Safe House Movie Review

The movie Safe House solidifies the statistic that if you hang around Denzel Washington, you’re more likely to get shot in the head.  The movie also shows, that the events leading up to the shot are familiar, brutal and occasionally jarring.

Short nitty-gritty plot description from IMDb is as follows: A young CIA agent is tasked with looking after a fugitive in a safe house. But when the safe house is attacked, he finds himself on the run with his charge. 

Let’s get the obvious out of the way first. We’ve all seen this kind of film before: a man on the run with the government on his tail, corrupt government officials, coverups and twists that can be figured out before they happen. It’s been done several times, but what makes Safe House stand out, is the acting and brutal fight scenes.

Denzel Washington puts in a stoic performance as Tobin Frost, a former CIA agent who has become a traitor to his country. He’s a type of character that has been done several times before, but Denzel Washington is a professional at what he does and turns Tobin Frost into a walking powder keg that at any minute could explode. Safe House wouldn’t be complete though without the help of Ryan Reynolds, as Matt Weston. Not wanting to be outdone by Denzel Washington, Reynolds creates a character that a first seems to be completely in the wrong line of work.  Matt Weston is out of his element, completely lost in the chaos and unsure of what to do next.  Over the course of the film, his character is put through intense moments that would normally break a man, but when his life is put on the line he does what needs to be done.  In the end, the character we saw at the beginning of the film is no more, instead we see someone who’s eyes have been opened by past events, an almost doppleganger of Tobin Frost and we the audience are left wondering if it really is for the better.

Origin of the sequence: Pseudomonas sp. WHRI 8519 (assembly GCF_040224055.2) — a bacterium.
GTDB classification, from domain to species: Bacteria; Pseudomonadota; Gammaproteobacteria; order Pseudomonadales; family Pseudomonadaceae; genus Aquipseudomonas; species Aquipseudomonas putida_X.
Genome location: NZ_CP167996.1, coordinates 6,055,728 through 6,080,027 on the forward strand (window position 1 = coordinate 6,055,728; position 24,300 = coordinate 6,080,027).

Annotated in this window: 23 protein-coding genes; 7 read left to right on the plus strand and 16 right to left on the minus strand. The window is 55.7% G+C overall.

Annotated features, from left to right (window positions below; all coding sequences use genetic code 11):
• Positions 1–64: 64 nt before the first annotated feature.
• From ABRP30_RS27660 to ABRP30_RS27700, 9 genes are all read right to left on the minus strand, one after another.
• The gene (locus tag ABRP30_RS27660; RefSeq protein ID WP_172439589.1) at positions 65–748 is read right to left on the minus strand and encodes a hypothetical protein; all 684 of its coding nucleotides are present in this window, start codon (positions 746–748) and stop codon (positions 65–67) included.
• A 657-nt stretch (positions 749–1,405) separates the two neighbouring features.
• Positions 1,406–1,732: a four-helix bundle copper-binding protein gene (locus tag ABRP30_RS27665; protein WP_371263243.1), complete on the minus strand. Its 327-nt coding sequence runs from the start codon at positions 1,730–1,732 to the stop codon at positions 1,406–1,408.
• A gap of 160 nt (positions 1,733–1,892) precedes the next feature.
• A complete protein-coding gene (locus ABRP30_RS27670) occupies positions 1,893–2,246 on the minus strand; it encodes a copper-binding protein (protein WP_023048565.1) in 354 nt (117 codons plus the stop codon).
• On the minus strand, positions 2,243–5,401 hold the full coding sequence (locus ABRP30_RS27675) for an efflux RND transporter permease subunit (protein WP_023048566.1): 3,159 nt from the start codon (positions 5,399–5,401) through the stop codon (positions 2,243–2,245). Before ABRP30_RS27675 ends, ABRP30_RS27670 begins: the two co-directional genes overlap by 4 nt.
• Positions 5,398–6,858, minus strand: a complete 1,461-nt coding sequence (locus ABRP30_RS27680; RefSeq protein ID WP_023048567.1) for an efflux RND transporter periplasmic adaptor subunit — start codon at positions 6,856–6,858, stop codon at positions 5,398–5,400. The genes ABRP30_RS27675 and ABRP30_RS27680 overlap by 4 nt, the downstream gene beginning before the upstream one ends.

Safe House is not one to shy away from brutal and realistic fight scenes. One fight near the end lasts for a couple minutes and is exciting, pulse pounding and cringe worthy.  You’ll feel every punch, kick, tackle and stab. If down and dirty fighting is your thing, you’ll be pleased to know Safe House never pulls it’s punches.

This review can’t be all positives though.  Although not a deal breaker, Hollywood’s very own cinematic disease, the shaky-cam, makes it’s way into this film. Don’t worry, we don’t have a Paul Greengrass directed film on our hands here, instead we get a few scenes that are shakier than they should be, but thankfully it’s not completely overwhelming.  Also, the editing of the film can be very jarring. For example, a scene showing a person walking down the street, will cut to them several feet away walking into a building.  It’s not like the director is cutting away to show something else, it’s a straight cut and it isn’t natural. The music isn’t very memorable either. It’s your standard action fare, but it serves it’s purpose and is never distracting.

Conclusion time!  A been there done that film that is saved by it’s wonderful performances and bloody fisticuffs. If you go into the film not expecting the second coming of action thrillers and are just looking for a good time, you’ll be happy to know, Safe House is your home away from home.


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